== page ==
Intel offers peek at future chips

The chipmaker will give a glimpse of what the insides of computers might look like in a few years when it presents research results at the International Solid State Circuits Conference.

Michael Kanellos Staff Writer, CNET News.com
Michael Kanellos is editor at large at CNET News.com, where he covers hardware, research and development, start-ups and the tech industry overseas.
Michael Kanellos
3 min read
Intel will give a glimpse of what the insides of computers might look like in a few years when it presents research results at a conference this week.

Researchers from the Santa Clara, Calif.-based chipmaker will present papers at the International Solid State Circuits Conference (ISSCC) in San Francisco that will describe, among other projects, a low-power, high-speed arithmetic logic unit (ALU) that can run both 32-bit and 64-bit code. This, in turn, could allow the company to make Pentium-class chips that could run both types of software. The ALU churns calculations with whole numbers instead of decimals.

Another paper will outline an input-output protocol that moves data at 8 gigabits per second in a parallel fashion that could replace some internal links inside PCs in a few years. Current parallel links move much slower. A third paper, filed in conjunction with memory makers Samsung and Infineon, will show how memory can be linked in a different manner inside PCs to speed up data traffic.

Other papers will detail how Intel has made high-speed oscillators, a key component for radios, out of silicon. Typically, these are made from exotic materials such as Indium Phosphide. By 2005, Intel hopes to be producing silicon radios and, eventually, radios that can roam between different bands, said Krishnamurthy Soumyanath, director of communications circuits research at the company.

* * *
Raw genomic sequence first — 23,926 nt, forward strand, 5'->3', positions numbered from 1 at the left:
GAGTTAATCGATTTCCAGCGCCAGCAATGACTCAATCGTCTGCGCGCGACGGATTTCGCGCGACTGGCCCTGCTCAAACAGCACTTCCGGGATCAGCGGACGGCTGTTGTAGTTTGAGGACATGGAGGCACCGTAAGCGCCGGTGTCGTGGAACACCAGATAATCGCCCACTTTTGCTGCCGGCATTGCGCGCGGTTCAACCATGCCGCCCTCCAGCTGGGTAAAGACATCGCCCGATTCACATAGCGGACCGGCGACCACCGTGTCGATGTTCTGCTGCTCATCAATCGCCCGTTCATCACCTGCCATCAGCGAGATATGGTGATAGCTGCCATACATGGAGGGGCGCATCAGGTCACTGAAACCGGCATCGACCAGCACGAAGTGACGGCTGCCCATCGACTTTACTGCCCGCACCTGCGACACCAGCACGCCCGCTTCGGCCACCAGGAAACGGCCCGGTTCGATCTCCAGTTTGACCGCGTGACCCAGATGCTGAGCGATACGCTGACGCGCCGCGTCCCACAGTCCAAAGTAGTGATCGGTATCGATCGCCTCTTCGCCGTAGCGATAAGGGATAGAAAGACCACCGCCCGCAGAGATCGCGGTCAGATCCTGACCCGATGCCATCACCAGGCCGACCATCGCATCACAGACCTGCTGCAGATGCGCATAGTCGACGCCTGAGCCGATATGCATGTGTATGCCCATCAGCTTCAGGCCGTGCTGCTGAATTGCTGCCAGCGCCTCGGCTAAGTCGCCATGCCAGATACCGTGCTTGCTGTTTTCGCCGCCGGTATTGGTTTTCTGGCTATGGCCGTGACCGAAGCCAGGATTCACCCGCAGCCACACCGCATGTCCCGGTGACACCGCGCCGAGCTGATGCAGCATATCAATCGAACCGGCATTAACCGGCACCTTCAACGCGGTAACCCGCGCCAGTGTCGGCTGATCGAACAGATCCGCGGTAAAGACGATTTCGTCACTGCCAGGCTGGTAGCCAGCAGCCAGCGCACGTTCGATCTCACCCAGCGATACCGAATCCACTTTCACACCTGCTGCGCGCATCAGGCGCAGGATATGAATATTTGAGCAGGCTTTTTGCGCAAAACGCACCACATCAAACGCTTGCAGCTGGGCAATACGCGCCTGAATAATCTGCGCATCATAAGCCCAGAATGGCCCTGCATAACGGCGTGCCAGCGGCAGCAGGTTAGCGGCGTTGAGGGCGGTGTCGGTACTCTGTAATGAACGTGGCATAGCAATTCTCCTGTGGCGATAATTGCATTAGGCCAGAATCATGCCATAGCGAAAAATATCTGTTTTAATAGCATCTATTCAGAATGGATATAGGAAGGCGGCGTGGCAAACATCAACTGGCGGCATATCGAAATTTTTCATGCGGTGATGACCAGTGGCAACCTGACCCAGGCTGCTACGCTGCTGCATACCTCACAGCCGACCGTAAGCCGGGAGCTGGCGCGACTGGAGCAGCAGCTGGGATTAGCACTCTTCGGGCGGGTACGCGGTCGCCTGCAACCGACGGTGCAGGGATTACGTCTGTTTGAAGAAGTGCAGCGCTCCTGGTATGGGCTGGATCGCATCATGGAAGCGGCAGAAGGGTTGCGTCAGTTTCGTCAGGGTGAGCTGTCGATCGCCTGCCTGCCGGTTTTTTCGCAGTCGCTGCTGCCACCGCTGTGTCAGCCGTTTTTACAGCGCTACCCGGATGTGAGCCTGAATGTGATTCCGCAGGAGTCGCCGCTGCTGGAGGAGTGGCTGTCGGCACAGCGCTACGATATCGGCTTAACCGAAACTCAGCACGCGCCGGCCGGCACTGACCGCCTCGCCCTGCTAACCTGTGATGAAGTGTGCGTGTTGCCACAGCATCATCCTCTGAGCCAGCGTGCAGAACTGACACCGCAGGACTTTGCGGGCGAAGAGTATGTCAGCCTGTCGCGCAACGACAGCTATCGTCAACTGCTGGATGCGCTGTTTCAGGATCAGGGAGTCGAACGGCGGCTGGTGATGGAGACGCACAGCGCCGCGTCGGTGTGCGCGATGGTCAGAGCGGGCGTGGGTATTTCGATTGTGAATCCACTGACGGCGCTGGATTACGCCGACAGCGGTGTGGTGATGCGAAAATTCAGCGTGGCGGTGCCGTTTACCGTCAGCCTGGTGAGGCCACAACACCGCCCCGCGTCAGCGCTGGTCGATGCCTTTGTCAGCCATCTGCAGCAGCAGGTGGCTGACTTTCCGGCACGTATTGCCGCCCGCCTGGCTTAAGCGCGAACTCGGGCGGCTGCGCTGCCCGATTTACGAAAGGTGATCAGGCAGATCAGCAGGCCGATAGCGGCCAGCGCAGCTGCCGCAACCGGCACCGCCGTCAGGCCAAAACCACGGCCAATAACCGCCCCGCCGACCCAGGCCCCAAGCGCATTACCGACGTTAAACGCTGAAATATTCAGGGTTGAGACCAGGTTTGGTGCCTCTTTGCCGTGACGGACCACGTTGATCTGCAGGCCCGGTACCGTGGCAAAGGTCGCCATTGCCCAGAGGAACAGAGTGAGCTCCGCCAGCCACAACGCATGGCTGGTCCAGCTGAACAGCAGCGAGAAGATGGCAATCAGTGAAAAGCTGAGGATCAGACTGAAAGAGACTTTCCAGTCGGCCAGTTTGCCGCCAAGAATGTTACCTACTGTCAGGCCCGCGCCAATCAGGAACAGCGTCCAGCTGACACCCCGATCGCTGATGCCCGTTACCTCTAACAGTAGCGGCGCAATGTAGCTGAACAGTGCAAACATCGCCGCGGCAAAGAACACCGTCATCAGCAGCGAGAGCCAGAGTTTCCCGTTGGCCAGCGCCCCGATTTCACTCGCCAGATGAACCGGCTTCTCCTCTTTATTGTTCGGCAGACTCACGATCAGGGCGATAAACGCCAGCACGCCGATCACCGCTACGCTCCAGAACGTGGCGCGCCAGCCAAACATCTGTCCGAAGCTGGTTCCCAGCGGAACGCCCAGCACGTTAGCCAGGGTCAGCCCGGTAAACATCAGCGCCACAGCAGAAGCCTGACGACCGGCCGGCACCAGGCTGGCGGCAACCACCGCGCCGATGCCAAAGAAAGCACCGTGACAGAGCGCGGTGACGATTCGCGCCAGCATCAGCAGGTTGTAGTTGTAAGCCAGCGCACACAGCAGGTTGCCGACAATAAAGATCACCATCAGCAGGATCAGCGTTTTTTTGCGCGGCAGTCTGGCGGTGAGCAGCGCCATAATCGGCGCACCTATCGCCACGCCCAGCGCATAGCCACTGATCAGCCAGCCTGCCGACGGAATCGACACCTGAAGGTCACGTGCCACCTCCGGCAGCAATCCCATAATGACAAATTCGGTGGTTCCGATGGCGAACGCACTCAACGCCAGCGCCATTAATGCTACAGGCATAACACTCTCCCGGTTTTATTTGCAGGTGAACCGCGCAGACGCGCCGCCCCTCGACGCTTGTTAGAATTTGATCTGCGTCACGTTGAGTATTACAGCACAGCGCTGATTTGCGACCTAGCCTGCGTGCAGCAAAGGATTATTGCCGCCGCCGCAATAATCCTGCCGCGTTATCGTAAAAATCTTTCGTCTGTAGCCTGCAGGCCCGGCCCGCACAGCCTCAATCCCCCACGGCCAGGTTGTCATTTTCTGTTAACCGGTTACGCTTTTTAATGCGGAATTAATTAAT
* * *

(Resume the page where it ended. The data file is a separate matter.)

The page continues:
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There is no guarantee that any of these exact inventions will get embodied in future products, said Shekhar Borkar, director of circuit research at Intel. In the past, however, inventions and ideas described in papers at this conference often wind up in the market in a few years.

The ALU runs at more than 7GHz in 32-bit mode and at 4GHz in 64-bit mode. Compared with existing Intel ALUs, the prototype unit increases performance by 20 percent and reduces power consumption by 56 percent, Borkar said. In the Pentium 4 family, the ALU runs at twice the speed of the chip, so the part would fit into a Pentium 4 style chip that would run at 3.5GHz.

The ALU, made on the 90-nanometer process, could be inserted into either Pentium-class chips (so they could run 64-bit software) or Itanium chips (so they could run standard Windows code better), said sources close to the company. The company is looking at a few different ALUs, sources said. Borkar declined to comment on product plans, but said it could go into a next-generation Pentium-style chip.

While the ALU would improve processor performance, the paper on memory describes a way to cure one of the chronic bottlenecks inside computers: getting data in and out of memory.

In the Intel-Samsung-Infineon proposal, memory chips would shuttle data between one other at 3.6 gigabits per second and then to a memory controller, which would feed data to a processor. This would allow data stored in memory chips physically remote from the processor to get to the intended destination more rapidly.

Advanced Micro Devices already uses similar "point-to-point" connections, called HyperTransport, with its Opteron chip. The high-speed link, however, connects the processor to other processors or central communication hubs. Memory chips do not connect directly to one other.